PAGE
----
End-of-year playlist: what year is it, again?

Today I really loved my job. In the morning I taught Colson Whitehead’s Sag Harbor, which takes place in the summer of 1985, when the narrator is 15. (The book’s climax, if it can be called that, is the day that Lisa Lisa—and Cult Jam!—come into the ice cream shop where the narrator works and order waffle cones.) The class was a freshman seminar. The students were born in 1993. They want to know: Did we really rollerskate that much? What did New Coke taste like, and why was it such a big deal? Why were arcade games so fascinating?

1985. Reader, it made me proud that the first record I ever bought with my own money was Purple Rain, and that I saw The Goonies in the movie theater several times that summer.

In the afternoon I taught Jennifer Egan’s A Visit From the Goon Squad. (The goon in question, if you’re wondering, is Time. The destroyer.) The novel won the Pulitzer last year and, if you haven’t read it yet, I urge you to do so right away. It begins in the punk scene of the 1970s and goes several years into the future. Kind of a Gen-X Remembrance of Things Past. Makes you wonder where we’ll be ten years from now, and what popular music we’ll be digging by then.

In between, at lunchtime, I thought a lot about how this year’s mix was shaping up and how ambivalent I feel about the synthetic eighties production drenching most of the tracks. Were the eighties really that great? Post-punk and new wave, sure. But this year’s music doesn’t ape Joy Division or even The Cars. (That’s so five years ago!) No, we’re talking unabashed Top-40 plundering, Billy Ocean and Belinda Carlisle-type shit. Can’t we just let those sounds rest in peace? And does it sound so unwelcome to my ears because it was bad the first time around, or merely because it was the soundtrack to my most awkward years? (Also: does pop always get more sugary the worse the economy becomes?)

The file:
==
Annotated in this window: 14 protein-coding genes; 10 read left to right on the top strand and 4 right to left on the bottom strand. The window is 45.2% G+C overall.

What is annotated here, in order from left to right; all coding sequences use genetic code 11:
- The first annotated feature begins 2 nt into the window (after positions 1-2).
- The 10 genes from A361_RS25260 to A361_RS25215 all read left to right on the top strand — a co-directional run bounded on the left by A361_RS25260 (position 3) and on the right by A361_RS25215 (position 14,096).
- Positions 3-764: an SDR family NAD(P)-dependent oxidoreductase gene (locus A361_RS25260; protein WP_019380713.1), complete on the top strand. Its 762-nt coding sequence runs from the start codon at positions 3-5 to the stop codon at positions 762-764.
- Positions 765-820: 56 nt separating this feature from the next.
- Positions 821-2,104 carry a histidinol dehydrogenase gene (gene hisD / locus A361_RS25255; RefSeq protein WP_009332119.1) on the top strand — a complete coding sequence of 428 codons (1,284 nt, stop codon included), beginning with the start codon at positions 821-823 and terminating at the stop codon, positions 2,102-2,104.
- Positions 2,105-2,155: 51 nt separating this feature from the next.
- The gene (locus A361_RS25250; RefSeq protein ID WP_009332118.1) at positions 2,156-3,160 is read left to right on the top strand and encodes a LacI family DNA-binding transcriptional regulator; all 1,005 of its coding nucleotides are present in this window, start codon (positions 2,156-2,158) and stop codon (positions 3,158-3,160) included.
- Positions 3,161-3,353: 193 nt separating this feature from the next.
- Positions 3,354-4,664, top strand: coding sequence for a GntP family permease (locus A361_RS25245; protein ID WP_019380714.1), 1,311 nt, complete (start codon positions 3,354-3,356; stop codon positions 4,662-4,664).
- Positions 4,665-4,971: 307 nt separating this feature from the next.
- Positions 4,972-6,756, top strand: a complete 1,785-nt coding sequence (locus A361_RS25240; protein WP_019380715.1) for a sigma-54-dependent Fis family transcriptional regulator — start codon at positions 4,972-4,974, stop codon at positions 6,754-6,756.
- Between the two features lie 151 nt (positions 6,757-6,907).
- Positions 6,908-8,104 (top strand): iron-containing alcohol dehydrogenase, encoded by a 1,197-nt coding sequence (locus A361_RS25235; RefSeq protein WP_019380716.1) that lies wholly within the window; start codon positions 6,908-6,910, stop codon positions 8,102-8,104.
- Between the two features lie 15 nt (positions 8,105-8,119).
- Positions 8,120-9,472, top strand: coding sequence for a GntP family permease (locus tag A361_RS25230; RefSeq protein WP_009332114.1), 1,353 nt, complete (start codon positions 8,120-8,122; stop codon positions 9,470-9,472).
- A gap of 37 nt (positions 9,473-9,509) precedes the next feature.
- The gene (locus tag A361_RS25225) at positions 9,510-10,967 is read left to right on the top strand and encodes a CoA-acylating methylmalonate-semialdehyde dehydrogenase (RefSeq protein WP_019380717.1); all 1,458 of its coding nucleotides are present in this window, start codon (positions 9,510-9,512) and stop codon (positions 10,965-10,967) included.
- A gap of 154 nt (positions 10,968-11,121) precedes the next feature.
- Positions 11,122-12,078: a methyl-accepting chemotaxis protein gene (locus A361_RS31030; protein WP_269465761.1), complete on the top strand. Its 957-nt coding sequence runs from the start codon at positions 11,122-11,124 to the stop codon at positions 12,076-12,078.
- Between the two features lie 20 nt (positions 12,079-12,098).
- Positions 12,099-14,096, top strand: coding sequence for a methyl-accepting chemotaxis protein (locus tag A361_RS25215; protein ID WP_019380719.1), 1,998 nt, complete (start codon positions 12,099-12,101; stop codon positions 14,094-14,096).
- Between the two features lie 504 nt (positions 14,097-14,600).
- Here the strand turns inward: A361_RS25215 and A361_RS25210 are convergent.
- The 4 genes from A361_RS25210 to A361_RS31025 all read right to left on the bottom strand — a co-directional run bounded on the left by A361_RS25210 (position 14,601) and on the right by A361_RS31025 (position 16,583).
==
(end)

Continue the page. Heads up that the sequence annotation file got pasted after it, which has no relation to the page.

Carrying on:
My students love this music fervently, nostalgic for a time that never really was. Then again, The Breakfast Club is their Citizen Kane. (Doesn’t it make you happy for Molly Ringwald, that she grew up just fine and moved to France? And glad for all of us, that we grew up, too?)

Listen here. (p.s. Some of the tracks are from 2010. It’s hard to keep up. “Time is a goon.”)

1. The Fight—Sia
2. Junk Of The Heart (Happy)—The Kooks
3. Fair Game—The Like
4. Little Numbers—Boy
5. Amor Fati—Washed Out
6. Paradisco—Charlotte Gainsbourg
7. When We’re Dancing—Twin Shadow
8. Paradise Engineering—Yacht
9. Hoop of Love—Dominant Legs
10. Bicycle—Unknown Mortal Orchestra
11. Romance—Wild Flag
12. Lazy Bones—Wooden Shjips
13. Last Legs—Army Navy
14. Jesus Fever—Kurt Vile
15. Boxer—Lovers
16. Who Am I to Feel So Free—MEN
17. Sutphin Boulevard—Blood Orange
18. Lose It—Austra
19. Book Of Revelation—The Drums

10 responses to “End-of-year playlist: what year is it, again?”

  1. Dave says:

    It’s the most wonderful time of the year. Thanks!

  2. Tim says:

    Oh, man, am I excited to listen to this! Unfortches, it will have to wait until later. Thanks!

  3. Swells says:

    Ooh, you are about to make me lift the needle off the English Beat’s “Sugar and Stress” for this mix! (I only wish I could have said it was something from 1985 instead of 1982!) I have been wondering how “Goon Squad” would teach and would love to talk to you about it (in what context did you teach it? etc.)–it would have to go over better than “The Tortilla Curtain,” which tanked with my students last night. And also, so should I read “Sag Harbor”? I’m assuming? Thanks for all this morning excitement!